My overall guess, based on looking at the table, is that the very high “Let Anyone Come” countries are mostly explained by (1). Take a look at the top five countries: Vietnam, Burkina Faso, Rwanda, Ethiopia, and Mali. With the exception of Vietnam, they all have GDP (PPP) per capita per year less than $2000 (they’re in the $1000-1500 range by a number of estimates — see here). Vietnam, with a GDP (PPP) of about $3000-3500 per year, is somewhat of an outlier on the GDP front, but still poor enough to go with the general thesis here. The only other country that I can see on the list with a notably low GDP (PPP) is Ghana, but the estimates for Ghana (#11 on the “Let Anyone Come” ranking) vary quite a bit between $1800 and $3100.

From #6 onward on the list (percentages 28% or lower for “Let Anyone Come”) we start seeing middle-income countries and “upper low-income countries” which are generally not places that people want to desperately leave, but also aren’t attractive destinations for immigrants in general (though they see some traffic from their bordering countries). Countries 6 to 10 are Morocco, Romania, Uruguay, Peru, and India. Of these, Morocco and India are low-income but not the extreme low-income levels of sub-Saharan Africa, whereas Romania, Uruguay, and Peru are solidly middle-income countries — GDP (PPP) between $8000 and $16000 for all of these. The case of India is a little confusing because of its huge size — there are parts of India that have income levels comparable to the extreme low-income sub-Saharan African countries, and other parts that almost make it to middle-income status. One reason for the unusual response percentages in India may be this considerable diversity in the income levels between regions.

For these countries, then, I think the main operative factors are (2) and (3) — they tend to generally be more pro-open borders but also have high numbers of people at both extremes. However, unlike the extreme low-income countries case where almost all these countries are strongly pro-open borders, middle-income countries overall are all over the map. Malaysia, the most restrictionist country by the “Let Anyone Come” metric, is also middle-income. So a more careful statistical analysis would be needed in order to decipher the patterns here.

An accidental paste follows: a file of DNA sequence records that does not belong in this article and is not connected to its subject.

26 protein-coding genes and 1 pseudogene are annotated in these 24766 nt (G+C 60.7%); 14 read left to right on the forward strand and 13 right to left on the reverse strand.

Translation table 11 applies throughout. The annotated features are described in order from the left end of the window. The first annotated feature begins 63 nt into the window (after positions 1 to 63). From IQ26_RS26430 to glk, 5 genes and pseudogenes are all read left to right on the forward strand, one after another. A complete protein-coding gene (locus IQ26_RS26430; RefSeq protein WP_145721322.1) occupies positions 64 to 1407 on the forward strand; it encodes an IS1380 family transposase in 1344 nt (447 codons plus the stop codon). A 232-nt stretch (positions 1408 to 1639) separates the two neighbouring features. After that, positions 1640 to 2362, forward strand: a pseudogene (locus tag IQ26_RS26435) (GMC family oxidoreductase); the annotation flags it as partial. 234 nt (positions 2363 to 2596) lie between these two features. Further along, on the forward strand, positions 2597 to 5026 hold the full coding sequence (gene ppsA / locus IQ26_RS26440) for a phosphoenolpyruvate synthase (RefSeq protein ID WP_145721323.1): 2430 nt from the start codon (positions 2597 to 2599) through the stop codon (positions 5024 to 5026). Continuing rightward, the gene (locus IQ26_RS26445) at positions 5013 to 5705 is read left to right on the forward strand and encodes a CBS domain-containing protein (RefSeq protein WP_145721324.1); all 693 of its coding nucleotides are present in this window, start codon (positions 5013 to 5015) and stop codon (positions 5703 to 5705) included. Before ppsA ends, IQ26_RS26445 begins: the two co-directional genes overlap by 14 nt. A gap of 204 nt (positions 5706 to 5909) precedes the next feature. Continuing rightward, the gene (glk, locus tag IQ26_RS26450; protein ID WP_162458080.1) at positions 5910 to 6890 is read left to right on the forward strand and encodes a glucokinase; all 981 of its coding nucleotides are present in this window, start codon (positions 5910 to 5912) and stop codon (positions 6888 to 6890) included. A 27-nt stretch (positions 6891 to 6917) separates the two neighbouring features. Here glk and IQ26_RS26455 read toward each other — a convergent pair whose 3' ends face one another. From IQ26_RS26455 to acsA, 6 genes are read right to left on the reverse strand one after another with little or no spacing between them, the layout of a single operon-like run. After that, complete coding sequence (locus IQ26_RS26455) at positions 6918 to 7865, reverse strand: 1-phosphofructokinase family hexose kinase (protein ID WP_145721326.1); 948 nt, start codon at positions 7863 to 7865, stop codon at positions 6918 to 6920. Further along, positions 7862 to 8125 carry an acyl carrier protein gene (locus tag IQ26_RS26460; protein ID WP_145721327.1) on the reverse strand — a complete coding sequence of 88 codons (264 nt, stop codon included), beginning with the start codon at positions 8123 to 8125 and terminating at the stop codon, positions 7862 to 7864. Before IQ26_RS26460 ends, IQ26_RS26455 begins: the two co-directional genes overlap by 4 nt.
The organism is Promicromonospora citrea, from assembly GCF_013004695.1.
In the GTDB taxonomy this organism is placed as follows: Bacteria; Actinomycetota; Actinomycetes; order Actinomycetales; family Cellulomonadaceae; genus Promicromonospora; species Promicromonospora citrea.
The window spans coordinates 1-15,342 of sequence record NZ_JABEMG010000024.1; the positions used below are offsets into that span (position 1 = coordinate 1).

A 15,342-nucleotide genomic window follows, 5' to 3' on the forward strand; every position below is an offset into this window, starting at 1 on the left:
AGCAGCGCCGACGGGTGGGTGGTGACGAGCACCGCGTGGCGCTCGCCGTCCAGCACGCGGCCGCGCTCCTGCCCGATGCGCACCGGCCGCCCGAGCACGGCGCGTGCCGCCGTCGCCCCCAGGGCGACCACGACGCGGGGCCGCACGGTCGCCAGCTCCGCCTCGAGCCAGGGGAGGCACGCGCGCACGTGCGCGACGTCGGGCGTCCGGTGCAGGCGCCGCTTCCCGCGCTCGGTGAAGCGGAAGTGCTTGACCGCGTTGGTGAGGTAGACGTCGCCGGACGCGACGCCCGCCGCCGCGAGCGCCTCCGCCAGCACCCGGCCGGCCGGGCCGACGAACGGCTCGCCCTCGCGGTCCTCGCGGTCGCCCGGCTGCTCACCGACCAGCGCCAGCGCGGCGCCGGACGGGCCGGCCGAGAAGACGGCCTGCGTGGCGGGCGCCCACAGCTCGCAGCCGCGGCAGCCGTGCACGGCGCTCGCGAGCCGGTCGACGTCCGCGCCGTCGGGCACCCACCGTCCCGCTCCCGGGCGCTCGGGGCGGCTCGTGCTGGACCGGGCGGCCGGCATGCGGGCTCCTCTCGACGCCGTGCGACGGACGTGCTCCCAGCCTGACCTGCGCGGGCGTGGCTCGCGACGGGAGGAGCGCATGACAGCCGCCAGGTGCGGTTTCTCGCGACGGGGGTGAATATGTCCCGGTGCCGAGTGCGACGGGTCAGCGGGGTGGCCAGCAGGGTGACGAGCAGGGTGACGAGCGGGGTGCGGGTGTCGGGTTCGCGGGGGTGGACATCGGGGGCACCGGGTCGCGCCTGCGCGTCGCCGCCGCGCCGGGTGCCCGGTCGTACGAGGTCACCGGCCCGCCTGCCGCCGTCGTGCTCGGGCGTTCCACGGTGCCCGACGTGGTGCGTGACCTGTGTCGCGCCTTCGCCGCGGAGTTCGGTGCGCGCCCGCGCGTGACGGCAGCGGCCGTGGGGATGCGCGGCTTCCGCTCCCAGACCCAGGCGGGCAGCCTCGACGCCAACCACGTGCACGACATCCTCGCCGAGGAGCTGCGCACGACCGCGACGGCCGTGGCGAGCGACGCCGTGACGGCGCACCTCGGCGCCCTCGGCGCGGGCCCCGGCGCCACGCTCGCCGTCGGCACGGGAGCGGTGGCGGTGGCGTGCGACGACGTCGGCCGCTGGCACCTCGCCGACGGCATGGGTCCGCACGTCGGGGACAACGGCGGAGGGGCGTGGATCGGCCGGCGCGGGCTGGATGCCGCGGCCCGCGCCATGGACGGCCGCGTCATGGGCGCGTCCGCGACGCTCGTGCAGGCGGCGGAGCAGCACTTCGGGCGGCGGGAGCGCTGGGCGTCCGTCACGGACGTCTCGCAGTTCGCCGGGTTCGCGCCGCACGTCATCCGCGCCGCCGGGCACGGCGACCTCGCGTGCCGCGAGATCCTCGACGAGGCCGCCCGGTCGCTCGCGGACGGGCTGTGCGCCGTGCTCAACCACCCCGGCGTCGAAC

Patterns for specific countries

Some outlier countries have been pointed out in various comments:

  • The causes of Vietnam’s top position are unclear. Eric speculates a bit about this here (comparing Vietnam to Indonesia), and some commenters on Steve Sailer’s blog post also offer their thoughts.
  • India has received a lot of attention for having unusually high percentages of people in both the “Let Anyone Come” and Prohibit” categories. Regional variation within India may be part of the story. I offer some thoughts on India at this comment.
  • Among developed (high-income) countries, Sweden is a bit of an outlier with respect to its “Let Anyone Come” percentage. Its percentage, 18%, is much higher than the 8% and lower values for other developed countries. Steve Sailer and his commenters offer some theories about Sweden here.
  • Malaysia’s unusually low “Let Anyone Come” number has sparked the interest of my co-blogger John Lee, who offered some preliminary thoughts in this comment.
  • In this comment, Brian Moore points out that Canada and the USA have very similar views on immigration but very different immigration policies.